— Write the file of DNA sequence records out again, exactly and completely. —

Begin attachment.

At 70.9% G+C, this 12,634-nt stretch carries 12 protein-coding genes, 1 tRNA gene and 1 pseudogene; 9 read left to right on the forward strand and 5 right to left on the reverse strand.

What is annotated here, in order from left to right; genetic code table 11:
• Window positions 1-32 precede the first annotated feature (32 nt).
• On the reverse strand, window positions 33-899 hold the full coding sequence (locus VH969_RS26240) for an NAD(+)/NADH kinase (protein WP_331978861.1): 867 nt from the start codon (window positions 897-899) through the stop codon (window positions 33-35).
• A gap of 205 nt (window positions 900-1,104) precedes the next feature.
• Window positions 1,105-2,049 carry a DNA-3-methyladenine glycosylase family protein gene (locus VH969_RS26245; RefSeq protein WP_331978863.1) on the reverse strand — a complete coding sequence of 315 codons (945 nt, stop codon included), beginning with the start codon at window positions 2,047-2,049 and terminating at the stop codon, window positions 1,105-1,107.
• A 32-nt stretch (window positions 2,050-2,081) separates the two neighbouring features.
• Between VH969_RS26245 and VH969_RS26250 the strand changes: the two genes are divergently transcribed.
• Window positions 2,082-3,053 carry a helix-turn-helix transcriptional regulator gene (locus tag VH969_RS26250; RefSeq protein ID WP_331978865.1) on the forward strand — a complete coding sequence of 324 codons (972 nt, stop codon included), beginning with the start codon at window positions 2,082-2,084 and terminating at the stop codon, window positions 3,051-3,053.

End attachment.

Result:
At 70.9% G+C, this 12,634-nt stretch carries 12 protein-coding genes, 1 tRNA gene and 1 pseudogene; 9 read left to right on the forward strand and 5 right to left on the reverse strand.

What is annotated here, in order from left to right; genetic code table 11:
• Window positions 1-32 precede the first annotated feature (32 nt).
• On the reverse strand, window positions 33-899 hold the full coding sequence (locus VH969_RS26240) for an NAD(+)/NADH kinase (protein WP_331978861.1): 867 nt from the start codon (window positions 897-899) through the stop codon (window positions 33-35).
• A gap of 205 nt (window positions 900-1,104) precedes the next feature.
• Window positions 1,105-2,049 carry a DNA-3-methyladenine glycosylase family protein gene (locus VH969_RS26245; RefSeq protein WP_331978863.1) on the reverse strand — a complete coding sequence of 315 codons (945 nt, stop codon included), beginning with the start codon at window positions 2,047-2,049 and terminating at the stop codon, window positions 1,105-1,107.
• A 32-nt stretch (window positions 2,050-2,081) separates the two neighbouring features.
• Between VH969_RS26245 and VH969_RS26250 the strand changes: the two genes are divergently transcribed.
• Window positions 2,082-3,053 carry a helix-turn-helix transcriptional regulator gene (locus tag VH969_RS26250; RefSeq protein ID WP_331978865.1) on the forward strand — a complete coding sequence of 324 codons (972 nt, stop codon included), beginning with the start codon at window positions 2,082-2,084 and terminating at the stop codon, window positions 3,051-3,053.